Our time in Houston as come to an end. The three-round run to start the 2021 Monster Energy Supercross Series had everything a race fan could ask for, from new parts to multiple winners and even a little controversy thrown in for good measure. Seeing it all up-close made the 12-day stay in southern Texas fly by and as soon as we press publish on this post, we’re going hit the road, take a few days at home, and get ready to do it again in Indianapolis. Buckle up for a busy, eventful season…
Fast fashion. Jett Lawrence's personality is being put to good use by the many people who think that the young rider can help market moto to the masses. Being fast on the bike is the most essential element to the Lawrence allure, so don't get caught up in the barely buttoned Team Honda HRC pit shirt or his easy-going demeanor; the people writing his checks are happy.
We got the full Houston weather experience on Saturday. Temperatures were cool and skies were cloudy in the morning, so many opted for warm jackets to go against the chill, but things changed completely when we exited the stadium at night and were surprised by steady rain, warmer temps, and higher humidity. If you're headed to Indianapolis for the next triple-header, it looks like heavy coats and hats will be a necessity (no, you can't get Ken Roczen's Red Bull hat with the ear flaps. No, not even on Ali Express).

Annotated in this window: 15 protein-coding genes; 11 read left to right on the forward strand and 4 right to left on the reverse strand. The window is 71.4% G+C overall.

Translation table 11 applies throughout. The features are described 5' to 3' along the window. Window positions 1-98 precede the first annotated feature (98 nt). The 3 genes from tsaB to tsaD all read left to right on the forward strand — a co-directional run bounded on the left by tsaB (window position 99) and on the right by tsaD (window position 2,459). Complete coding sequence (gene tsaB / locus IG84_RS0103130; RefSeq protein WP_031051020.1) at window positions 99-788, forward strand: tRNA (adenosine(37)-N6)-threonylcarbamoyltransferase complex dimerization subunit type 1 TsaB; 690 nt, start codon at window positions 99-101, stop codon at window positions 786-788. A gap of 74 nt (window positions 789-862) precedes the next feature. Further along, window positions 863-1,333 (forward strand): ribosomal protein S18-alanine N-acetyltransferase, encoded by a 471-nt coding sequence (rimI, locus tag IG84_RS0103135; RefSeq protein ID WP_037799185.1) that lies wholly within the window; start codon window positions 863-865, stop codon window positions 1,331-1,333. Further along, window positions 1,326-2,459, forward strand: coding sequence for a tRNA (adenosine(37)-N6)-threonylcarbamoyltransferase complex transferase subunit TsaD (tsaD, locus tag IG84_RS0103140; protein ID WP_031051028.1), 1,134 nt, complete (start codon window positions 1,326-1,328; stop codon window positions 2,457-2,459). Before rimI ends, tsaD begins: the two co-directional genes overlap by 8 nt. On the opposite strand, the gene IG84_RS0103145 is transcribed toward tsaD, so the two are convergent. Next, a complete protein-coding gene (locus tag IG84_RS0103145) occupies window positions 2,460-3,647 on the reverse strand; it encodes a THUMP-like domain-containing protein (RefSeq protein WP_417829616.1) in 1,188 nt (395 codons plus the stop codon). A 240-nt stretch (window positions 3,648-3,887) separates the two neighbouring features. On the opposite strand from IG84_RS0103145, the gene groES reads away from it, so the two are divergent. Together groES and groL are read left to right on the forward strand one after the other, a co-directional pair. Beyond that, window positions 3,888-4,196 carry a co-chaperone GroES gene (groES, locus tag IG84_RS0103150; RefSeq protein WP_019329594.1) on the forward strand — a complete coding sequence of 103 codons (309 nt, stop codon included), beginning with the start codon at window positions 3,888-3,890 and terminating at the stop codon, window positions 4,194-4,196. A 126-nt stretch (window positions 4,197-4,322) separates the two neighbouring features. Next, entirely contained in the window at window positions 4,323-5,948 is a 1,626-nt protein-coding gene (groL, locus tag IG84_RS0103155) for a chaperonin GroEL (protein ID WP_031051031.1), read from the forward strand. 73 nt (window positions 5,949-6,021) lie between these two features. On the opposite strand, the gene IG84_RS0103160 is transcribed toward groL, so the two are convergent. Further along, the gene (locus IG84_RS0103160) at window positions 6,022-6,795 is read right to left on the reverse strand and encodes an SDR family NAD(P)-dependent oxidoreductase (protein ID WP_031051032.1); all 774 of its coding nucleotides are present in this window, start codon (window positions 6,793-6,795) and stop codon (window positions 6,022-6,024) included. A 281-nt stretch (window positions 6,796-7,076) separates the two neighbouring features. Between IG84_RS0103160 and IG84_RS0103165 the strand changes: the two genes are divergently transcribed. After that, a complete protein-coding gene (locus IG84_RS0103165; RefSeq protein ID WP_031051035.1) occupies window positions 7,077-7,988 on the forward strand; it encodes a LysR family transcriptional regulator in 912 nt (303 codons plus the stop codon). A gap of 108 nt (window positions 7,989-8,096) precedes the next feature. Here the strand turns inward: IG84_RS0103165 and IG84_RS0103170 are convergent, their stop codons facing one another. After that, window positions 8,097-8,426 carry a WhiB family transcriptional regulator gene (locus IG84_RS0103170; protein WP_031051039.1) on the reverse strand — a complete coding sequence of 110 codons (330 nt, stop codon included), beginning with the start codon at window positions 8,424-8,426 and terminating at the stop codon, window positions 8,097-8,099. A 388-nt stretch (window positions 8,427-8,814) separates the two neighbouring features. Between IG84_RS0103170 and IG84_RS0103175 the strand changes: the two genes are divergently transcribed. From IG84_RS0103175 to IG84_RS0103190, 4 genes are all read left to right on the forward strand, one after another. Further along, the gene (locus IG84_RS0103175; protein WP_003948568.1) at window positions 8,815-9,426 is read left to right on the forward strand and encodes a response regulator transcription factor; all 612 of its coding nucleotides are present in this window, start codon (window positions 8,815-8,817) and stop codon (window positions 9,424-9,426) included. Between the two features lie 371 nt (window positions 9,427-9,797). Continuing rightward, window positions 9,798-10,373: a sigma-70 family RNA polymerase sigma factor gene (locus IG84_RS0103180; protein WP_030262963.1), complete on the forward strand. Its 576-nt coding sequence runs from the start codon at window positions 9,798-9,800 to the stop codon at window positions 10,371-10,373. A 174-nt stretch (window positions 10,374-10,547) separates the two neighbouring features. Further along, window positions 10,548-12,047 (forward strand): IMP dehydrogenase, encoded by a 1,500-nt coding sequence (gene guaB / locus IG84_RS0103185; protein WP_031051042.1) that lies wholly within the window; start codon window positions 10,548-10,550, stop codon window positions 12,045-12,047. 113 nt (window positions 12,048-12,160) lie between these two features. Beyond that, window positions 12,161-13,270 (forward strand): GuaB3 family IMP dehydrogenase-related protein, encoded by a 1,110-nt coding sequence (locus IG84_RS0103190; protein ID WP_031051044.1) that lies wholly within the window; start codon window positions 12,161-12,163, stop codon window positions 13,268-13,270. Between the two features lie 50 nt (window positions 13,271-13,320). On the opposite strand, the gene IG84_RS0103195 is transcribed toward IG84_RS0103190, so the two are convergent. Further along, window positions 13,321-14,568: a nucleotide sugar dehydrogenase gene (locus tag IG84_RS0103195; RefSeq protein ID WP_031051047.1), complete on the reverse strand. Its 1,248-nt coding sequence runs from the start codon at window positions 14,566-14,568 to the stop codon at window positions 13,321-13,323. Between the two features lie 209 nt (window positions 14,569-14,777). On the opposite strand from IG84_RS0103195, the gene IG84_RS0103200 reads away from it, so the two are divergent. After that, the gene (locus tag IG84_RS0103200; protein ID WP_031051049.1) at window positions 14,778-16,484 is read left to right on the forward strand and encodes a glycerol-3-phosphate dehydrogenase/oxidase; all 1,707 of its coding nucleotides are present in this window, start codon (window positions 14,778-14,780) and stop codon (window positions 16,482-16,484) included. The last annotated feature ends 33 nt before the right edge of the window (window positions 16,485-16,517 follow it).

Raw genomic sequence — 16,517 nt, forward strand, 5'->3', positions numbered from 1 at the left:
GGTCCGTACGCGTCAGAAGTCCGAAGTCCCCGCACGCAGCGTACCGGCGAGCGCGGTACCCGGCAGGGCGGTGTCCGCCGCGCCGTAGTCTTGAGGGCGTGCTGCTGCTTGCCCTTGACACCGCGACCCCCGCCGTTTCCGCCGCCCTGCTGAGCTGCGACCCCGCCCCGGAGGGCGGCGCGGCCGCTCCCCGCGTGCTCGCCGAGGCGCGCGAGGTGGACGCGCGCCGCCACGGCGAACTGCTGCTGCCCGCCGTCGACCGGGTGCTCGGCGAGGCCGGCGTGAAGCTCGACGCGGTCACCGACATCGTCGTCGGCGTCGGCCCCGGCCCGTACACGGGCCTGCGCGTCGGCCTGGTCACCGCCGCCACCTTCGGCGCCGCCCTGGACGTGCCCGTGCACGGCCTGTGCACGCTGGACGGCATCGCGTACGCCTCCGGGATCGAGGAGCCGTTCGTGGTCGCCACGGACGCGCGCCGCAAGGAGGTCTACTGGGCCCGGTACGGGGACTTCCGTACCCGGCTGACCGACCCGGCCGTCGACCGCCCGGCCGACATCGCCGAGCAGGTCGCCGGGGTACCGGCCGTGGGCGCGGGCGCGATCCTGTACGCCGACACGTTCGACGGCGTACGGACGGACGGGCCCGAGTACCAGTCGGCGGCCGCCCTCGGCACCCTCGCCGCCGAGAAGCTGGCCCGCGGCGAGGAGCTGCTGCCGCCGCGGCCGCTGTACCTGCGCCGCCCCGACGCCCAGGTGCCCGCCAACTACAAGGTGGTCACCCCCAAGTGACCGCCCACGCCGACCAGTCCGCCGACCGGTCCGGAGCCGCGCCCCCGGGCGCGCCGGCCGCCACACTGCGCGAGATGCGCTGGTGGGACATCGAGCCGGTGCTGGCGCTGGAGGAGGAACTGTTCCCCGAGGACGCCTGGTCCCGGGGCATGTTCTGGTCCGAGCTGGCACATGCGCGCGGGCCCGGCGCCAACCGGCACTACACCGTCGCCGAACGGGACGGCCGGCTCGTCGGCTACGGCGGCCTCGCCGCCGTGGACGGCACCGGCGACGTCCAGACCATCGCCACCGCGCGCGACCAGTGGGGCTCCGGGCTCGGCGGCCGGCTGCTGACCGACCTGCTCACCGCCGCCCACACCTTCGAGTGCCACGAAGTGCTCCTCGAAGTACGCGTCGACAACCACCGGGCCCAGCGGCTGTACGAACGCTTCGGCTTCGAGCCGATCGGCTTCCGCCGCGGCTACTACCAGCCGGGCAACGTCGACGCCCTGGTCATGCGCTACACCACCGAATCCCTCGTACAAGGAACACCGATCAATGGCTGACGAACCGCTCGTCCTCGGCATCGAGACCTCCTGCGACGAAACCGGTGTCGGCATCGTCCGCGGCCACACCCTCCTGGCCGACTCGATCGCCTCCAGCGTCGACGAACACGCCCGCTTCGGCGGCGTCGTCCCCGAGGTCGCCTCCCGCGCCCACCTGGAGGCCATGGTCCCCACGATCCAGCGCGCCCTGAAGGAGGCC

Marvin Musquin and Dylan Ferrandis have always been fast friends, and you can usually find the riders and their wives chatting in the moments between motos on the track. Who will be the next young rider from the French Connection that will make a full-time move to American motocross?
Sights of the starting line. Here are a few details that caught our eye. We won't tell you what to look for; it's all cool shit.
RJ Hampshire's day ended a few moments after this photo. The Rockstar Energy Husqvarna Factory Racing rider was already hurting ahead of Houston Three after run-ins with Christian Craig (line of stitches on his finger) and Austin Forkner (tire burns and road rash on his torso), but he planned to put push past the pain and go for a podium. Unfortunately, a crash in the morning's free practice left Hampshire with a wrist injury, and he decided to call it a day. Now out of the title fight, it's uncertain if Hampshire will hurry his recovery for a chance to race at Indianapolis or if he will be forced to take more time off.